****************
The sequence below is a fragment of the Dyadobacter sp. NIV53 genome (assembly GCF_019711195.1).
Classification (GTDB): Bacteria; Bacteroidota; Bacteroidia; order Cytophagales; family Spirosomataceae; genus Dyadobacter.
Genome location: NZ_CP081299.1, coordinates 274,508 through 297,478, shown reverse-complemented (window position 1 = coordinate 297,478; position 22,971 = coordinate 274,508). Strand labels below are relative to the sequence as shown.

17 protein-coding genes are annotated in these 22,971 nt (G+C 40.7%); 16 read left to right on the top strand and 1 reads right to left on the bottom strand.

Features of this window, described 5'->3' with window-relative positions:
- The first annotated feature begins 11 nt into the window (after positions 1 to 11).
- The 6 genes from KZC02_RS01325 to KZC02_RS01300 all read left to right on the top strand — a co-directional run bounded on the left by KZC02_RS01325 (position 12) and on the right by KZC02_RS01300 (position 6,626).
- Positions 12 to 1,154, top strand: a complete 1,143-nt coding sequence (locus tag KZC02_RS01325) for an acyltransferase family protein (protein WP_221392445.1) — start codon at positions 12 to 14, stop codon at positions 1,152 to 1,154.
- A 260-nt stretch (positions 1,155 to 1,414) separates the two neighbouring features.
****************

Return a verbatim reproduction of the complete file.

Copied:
The sequence below is a fragment of the Dyadobacter sp. NIV53 genome (assembly GCF_019711195.1).
Classification (GTDB): Bacteria; Bacteroidota; Bacteroidia; order Cytophagales; family Spirosomataceae; genus Dyadobacter.
Genome location: NZ_CP081299.1, coordinates 274,508 through 297,478, shown reverse-complemented (window position 1 = coordinate 297,478; position 22,971 = coordinate 274,508). Strand labels below are relative to the sequence as shown.

17 protein-coding genes are annotated in these 22,971 nt (G+C 40.7%); 16 read left to right on the top strand and 1 reads right to left on the bottom strand.

Features of this window, described 5'->3' with window-relative positions:
- The first annotated feature begins 11 nt into the window (after positions 1 to 11).
- The 6 genes from KZC02_RS01325 to KZC02_RS01300 all read left to right on the top strand — a co-directional run bounded on the left by KZC02_RS01325 (position 12) and on the right by KZC02_RS01300 (position 6,626).
- Positions 12 to 1,154, top strand: a complete 1,143-nt coding sequence (locus tag KZC02_RS01325) for an acyltransferase family protein (protein WP_221392445.1) — start codon at positions 12 to 14, stop codon at positions 1,152 to 1,154.
- A 260-nt stretch (positions 1,155 to 1,414) separates the two neighbouring features.